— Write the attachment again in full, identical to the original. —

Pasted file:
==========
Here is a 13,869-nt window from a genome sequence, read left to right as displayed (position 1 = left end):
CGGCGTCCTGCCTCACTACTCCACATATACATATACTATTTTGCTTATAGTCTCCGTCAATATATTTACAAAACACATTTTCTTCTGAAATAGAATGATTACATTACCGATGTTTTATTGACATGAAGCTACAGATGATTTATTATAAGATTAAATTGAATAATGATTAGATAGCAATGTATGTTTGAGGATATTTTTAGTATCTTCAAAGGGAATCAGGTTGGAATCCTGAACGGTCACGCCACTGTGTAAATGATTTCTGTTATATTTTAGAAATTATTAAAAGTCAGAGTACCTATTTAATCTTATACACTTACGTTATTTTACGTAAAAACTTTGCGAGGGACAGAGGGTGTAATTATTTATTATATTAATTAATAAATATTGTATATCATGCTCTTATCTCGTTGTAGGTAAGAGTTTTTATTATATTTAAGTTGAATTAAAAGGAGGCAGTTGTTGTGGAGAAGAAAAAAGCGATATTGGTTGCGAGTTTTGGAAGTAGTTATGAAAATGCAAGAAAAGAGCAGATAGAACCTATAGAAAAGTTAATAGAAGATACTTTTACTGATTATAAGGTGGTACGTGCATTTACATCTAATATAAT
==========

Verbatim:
Here is a 13,869-nt window from a genome sequence, read left to right as displayed (position 1 = left end):
CGGCGTCCTGCCTCACTACTCCACATATACATATACTATTTTGCTTATAGTCTCCGTCAATATATTTACAAAACACATTTTCTTCTGAAATAGAATGATTACATTACCGATGTTTTATTGACATGAAGCTACAGATGATTTATTATAAGATTAAATTGAATAATGATTAGATAGCAATGTATGTTTGAGGATATTTTTAGTATCTTCAAAGGGAATCAGGTTGGAATCCTGAACGGTCACGCCACTGTGTAAATGATTTCTGTTATATTTTAGAAATTATTAAAAGTCAGAGTACCTATTTAATCTTATACACTTACGTTATTTTACGTAAAAACTTTGCGAGGGACAGAGGGTGTAATTATTTATTATATTAATTAATAAATATTGTATATCATGCTCTTATCTCGTTGTAGGTAAGAGTTTTTATTATATTTAAGTTGAATTAAAAGGAGGCAGTTGTTGTGGAGAAGAAAAAAGCGATATTGGTTGCGAGTTTTGGAAGTAGTTATGAAAATGCAAGAAAAGAGCAGATAGAACCTATAGAAAAGTTAATAGAAGATACTTTTACTGATTATAAGGTGGTACGTGCATTTACATCTAATATAAT